We’ve been on the hunt for the answers to this question for months, and now we know.
We asked PowerLink, the company that runs the national grid, what exactly the state grid is and what its functions are.
Here are their answers.
PowerLink says that the grid is divided into two parts: the state electrical network (SEAN) and the regional electrical network.SEAN is comprised of six main grids, each with different regions.
Each of the grids has its own power distribution system.
SEAN is divided up into five regions (or states): Western Australia, Northern Territory, Queensland, South Australia and Victoria.
This map shows how the regional electric grid worksPowerLink is keen to emphasise that the state power distribution network is separate from the national power network, and not just a means to provide electricity to regional regions.
“The national power system is a regional network and so we do not rely on SEAN as part of our network,” said PowerLink.
“It provides electricity for regional regions, and the national electricity system is part of that network.”
The two systems are separated by the state border, which is a physical boundary separating the state from other states.
“There is no interconnection between SEAN and the National Electricity System,” said Mr Dolan.
“PowerLink does not connect to the National Energy System.
There is no power distribution link.”
However, this does not mean PowerLink is immune from regional and state politics.
For instance, while PowerLink’s power distribution is done through the Northern Territory Electricity Agency (NTEA), the NT Electricity Board (NEB) has an interest in the grid as a whole, because the NT Government is the main purchaser of electricity.
The NT Government has a power purchase agreement with PowerLink that ensures that PowerLink has access to all of the NT’s power, as well as NT’s electricity infrastructure, including the NT Interconnector (NTIE).
“The NTIE provides an essential link to the regional power network,” PowerLink said.
“Through the NTIE, power is delivered across the NT from regional power stations to NT customers.”
While the NT Energy Minister has a contract with Powerlink, he is not bound by that agreement, meaning PowerLink will be able to access NT electricity even if it doesn’t have a contract.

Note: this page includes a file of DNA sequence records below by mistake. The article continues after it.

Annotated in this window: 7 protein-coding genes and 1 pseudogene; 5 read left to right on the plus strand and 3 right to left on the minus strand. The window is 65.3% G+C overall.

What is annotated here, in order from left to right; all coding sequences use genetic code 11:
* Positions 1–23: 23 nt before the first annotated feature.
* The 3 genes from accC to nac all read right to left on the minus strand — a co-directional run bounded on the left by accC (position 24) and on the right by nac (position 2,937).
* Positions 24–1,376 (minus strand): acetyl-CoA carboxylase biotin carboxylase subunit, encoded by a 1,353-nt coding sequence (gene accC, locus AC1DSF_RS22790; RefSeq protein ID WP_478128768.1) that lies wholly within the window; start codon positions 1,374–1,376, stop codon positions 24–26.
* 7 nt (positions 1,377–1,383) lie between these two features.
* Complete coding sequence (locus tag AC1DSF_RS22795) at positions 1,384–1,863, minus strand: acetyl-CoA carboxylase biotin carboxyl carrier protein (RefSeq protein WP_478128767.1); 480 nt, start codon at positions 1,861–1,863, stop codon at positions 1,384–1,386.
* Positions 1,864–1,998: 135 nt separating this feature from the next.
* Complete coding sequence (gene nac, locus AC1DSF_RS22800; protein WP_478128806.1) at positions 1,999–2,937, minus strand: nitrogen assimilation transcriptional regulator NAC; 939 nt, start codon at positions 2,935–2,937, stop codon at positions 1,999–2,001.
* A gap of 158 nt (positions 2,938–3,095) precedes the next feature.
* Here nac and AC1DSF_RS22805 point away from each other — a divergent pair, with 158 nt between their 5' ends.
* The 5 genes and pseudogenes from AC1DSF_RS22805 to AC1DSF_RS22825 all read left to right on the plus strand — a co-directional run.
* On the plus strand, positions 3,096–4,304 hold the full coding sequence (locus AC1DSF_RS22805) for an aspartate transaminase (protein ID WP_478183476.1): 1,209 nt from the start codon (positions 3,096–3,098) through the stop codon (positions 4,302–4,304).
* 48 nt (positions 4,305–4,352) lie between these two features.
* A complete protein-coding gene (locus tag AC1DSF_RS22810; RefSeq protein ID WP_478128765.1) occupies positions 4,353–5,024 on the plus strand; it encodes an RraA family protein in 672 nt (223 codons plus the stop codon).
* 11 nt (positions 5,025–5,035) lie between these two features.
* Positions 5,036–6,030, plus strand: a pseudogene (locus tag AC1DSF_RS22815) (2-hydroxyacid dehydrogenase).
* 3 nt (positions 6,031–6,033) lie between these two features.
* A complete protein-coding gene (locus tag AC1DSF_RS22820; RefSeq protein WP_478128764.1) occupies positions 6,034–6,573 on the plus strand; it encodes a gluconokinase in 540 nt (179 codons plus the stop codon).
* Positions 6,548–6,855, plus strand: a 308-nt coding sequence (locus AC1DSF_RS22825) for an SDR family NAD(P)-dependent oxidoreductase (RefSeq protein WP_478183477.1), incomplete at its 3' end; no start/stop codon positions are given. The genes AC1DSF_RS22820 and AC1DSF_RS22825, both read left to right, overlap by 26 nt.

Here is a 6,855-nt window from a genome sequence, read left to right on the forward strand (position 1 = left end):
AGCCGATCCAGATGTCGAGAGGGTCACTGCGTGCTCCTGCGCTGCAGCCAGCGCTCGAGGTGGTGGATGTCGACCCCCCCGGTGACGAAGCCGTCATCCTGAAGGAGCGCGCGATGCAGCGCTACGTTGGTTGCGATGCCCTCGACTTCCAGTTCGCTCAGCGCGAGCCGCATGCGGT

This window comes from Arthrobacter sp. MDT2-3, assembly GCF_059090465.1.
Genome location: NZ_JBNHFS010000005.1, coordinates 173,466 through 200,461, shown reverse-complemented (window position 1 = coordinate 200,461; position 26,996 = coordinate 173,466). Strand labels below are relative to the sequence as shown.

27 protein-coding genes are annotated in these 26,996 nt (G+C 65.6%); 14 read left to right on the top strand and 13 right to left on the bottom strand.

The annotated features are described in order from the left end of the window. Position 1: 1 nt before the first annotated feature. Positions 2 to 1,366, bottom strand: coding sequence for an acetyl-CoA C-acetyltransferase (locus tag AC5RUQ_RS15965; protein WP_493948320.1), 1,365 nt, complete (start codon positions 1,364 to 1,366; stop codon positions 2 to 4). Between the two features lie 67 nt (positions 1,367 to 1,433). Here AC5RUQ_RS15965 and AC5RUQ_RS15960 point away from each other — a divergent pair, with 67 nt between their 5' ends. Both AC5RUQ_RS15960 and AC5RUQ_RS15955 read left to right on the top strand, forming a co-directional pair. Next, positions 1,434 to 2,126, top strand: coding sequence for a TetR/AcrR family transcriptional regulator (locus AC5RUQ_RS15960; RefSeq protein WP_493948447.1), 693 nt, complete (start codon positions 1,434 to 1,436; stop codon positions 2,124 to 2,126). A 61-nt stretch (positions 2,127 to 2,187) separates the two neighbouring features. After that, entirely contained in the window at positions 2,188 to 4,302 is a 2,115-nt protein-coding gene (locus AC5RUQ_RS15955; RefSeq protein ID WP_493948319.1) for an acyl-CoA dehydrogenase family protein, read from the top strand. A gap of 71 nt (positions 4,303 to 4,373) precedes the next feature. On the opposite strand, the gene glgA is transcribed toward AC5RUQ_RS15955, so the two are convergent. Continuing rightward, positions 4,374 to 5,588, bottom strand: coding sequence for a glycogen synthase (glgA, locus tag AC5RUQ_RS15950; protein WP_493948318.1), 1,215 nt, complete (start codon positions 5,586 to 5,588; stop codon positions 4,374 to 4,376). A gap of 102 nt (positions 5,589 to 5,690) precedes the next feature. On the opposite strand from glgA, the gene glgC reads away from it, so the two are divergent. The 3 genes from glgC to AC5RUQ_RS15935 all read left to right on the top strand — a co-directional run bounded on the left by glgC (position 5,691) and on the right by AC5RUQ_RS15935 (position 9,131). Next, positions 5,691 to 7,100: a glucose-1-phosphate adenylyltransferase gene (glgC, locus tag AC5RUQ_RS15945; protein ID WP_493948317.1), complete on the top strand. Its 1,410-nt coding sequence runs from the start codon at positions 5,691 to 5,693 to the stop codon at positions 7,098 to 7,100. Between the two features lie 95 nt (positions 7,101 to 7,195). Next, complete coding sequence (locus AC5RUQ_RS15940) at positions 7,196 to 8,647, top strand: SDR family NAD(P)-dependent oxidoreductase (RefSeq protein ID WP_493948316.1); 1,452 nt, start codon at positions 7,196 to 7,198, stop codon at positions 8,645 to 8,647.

“If the NT is not getting the electricity, we can make a request to the NTEE to bring that electricity to NT customer’s homes,” said Dolan.
“This is an important feature of our relationship with NTCE.”
PowerLink said the NT EE also has a similar agreement with its main customer, the NT Power Network.”NTCE and PowerLink have a long-term power purchase arrangement, whereby NTCE supplies NT electricity and NT Power has a long term contract to supply electricity to other customers,” said a PowerLink spokesperson.
“This long-standing relationship ensures that NTCE can be supplied with all of NT’s energy needs, including power from PowerLink.”
The NT Energy Board’s executive director, Craig Roberts, said Powerlink is doing the right thing by taking part in the regional grid, and has provided an incentive for NT customers to sign up.
“They are getting the grid, they are not buying power from a power company, and that’s the way it should be,” he said.
“There is a good reason why they are doing that.
They want to make sure they have the right power, and NT’s demand is growing.”
People will get a fair deal.
They are making the right decision.
“In a press release, PowerLink says the regional network is a way to improve regional reliability and reliability across the country.”
Regional networks are vital to providing electricity to our customers in remote areas,” said the PowerLink press release.”
We work closely with regional customers to provide reliable, reliable, low-carbon electricity for their community and our own customers.
We believe this system is an excellent way to deliver more reliable and low-cost electricity to the region.
“The regional network includes a number of different companies.
PowerLink and NT Energy’s main customer are the NT Energex and NT Energies, which provide the bulk of regional electricity, and a number more smaller utilities.
The National Grid has the majority of regional power, but NT Power is also an important customer for the regional energy grid.